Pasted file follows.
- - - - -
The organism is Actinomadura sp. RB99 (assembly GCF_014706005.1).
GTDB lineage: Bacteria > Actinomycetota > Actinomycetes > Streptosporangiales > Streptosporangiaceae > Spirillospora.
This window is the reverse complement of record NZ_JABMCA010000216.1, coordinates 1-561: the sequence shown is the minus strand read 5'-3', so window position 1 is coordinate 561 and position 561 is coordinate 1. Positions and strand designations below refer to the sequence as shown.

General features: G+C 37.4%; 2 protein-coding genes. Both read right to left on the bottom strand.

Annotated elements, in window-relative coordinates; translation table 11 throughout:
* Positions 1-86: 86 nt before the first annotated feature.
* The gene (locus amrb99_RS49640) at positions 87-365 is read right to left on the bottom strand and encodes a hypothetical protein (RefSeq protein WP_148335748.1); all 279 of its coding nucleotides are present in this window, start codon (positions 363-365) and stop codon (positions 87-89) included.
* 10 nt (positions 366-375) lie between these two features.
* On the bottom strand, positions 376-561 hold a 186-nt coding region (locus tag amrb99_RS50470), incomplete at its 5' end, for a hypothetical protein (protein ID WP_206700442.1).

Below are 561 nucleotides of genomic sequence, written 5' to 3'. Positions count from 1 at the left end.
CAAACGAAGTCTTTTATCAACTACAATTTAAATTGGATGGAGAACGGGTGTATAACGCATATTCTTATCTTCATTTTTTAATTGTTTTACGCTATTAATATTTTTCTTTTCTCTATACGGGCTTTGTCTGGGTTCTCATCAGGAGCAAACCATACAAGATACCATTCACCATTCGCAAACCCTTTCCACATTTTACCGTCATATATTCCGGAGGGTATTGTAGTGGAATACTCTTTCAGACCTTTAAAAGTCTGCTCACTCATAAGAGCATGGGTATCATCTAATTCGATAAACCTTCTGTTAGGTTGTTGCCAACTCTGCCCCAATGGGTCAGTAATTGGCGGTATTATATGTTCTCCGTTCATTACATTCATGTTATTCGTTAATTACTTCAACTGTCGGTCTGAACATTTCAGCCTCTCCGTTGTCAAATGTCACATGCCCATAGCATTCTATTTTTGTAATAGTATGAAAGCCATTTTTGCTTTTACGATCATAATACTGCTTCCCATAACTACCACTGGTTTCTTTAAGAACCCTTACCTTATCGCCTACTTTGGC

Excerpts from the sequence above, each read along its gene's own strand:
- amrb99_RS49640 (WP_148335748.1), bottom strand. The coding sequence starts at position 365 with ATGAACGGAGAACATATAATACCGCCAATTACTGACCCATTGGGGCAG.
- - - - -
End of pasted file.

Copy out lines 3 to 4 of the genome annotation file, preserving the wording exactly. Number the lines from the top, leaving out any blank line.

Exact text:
This window is the reverse complement of record NZ_JABMCA010000216.1, coordinates 1-561: the sequence shown is the minus strand read 5'-3', so window position 1 is coordinate 561 and position 561 is coordinate 1. Positions and strand designations below refer to the sequence as shown.

General features: G+C 37.4%; 2 protein-coding genes. Both read right to left on the bottom strand.